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Byron Shire
June 9, 2023

Council crews working hard to repair potholes

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People across the Northern Rivers might get excited by a headline like this as recent downpours have slowly but surely chipped away at our roads.
And the lucky winner is…


Tweed Shire Council road maintenance crews are out across the Tweed’s road network repairing potholes and other damage caused by the recent prolonged rainfall and previous flood events.

Council has received around 200 reports from the public in recent days and crews are working to get on top of repairs.

Manager Roads and Stormwater Danny Rose said that crews were working additional hours but were also managing other hazards caused by the rain including clearing landslips, fallen trees and blocked drains across the Tweed’s 1000km road network.

‘Our dedicated crews work hard to keep our roads open and safe throughout the year – and especially during prolonged wet and severe weather.

‘We have a lot of potholes across the network at the moment but we have also been kept busy clearing roads that have had access completely blocked.’

In total, between December 1 and April 7, Murwillumbah recorded rainfall totalling 1617.7mm. This is higher than the average annual rainfall total for the town over the past 10 years (1585mm).

‘After months of continuous rain the road pavements are completely saturated and this results in potholes. We are also still working our way through the damage from the December floods and January storms,’ said Mr Rose.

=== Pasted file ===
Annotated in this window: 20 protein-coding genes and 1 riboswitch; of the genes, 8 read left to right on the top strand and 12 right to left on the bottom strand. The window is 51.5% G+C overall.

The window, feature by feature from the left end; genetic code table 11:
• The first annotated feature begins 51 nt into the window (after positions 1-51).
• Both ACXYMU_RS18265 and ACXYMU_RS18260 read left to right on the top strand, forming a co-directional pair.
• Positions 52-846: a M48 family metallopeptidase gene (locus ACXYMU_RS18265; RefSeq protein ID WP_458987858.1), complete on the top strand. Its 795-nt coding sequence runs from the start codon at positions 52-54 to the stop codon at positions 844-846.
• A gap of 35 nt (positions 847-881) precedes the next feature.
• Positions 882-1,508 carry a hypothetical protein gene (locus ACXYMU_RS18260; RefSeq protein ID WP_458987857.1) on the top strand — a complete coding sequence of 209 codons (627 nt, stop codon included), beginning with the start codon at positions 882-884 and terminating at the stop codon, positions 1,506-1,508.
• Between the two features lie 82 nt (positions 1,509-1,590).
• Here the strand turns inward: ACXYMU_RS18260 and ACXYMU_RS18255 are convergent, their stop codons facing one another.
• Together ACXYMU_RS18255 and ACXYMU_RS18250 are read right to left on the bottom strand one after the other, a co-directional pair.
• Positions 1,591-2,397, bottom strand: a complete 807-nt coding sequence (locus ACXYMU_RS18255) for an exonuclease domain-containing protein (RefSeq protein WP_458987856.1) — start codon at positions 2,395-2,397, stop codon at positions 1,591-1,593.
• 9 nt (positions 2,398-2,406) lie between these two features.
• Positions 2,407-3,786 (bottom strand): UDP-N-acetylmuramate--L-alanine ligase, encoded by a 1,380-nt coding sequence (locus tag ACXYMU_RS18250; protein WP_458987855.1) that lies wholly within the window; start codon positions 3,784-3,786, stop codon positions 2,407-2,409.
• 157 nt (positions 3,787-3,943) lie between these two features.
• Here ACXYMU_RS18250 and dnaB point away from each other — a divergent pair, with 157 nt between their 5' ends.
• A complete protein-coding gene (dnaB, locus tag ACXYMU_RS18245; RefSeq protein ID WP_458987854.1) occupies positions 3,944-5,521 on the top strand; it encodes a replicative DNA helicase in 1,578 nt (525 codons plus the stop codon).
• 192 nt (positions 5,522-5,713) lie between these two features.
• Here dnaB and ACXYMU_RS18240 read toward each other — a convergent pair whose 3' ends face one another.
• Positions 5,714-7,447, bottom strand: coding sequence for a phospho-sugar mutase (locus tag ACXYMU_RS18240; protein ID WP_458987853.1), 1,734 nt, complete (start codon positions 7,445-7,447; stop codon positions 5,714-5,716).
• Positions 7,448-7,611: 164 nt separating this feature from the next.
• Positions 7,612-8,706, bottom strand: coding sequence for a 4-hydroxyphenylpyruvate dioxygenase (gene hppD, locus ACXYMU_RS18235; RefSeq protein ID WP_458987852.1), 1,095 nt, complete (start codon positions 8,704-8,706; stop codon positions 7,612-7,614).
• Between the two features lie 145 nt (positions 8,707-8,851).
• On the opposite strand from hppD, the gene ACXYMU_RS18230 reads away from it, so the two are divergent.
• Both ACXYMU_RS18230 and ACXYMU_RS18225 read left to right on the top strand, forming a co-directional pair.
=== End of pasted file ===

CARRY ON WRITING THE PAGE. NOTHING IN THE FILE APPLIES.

Large scale road repairs are not possible during wet weather and therefore Council is patching potholes using the best available product.

‘We encourage all motorists to take care on the roads, drive to the conditions and be alert to hazards. Slow down, leave extra space between you and vehicle in front and avoid puddles as they can be deceptively deep.”

Residents are urged to report potholes directly to Council via the Report a Problem service: www.tweed.nsw.gov.au/ReportAProblem

For urgent issues, call Council 24/7 on 02 6670 2400. Council has an on-call crew to address emergencies that are reported after hours.

To stay up to date with road hazards and closures, visit the Tweed Emergency dashboard: https://emergency.tweed.nsw.gov.au/ 

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  1. We are told that the pot hole crew are working hard, yet how often have you seen them? I see them once or twice a year. I am curious to know exactly how many potholes they fix in a day on average, and how many in a year. Then we compare them with crews in Tweed and Ballina and we will know exactly how hard they are working. Roads get better as soon as you leave Byronshire, whether you go north, south or east. Why?

    • Dorset I used to think that too until I moved to Lismore. Potholes are shocking here also and on my way to my daughter’s farm at Tatham, the worst.


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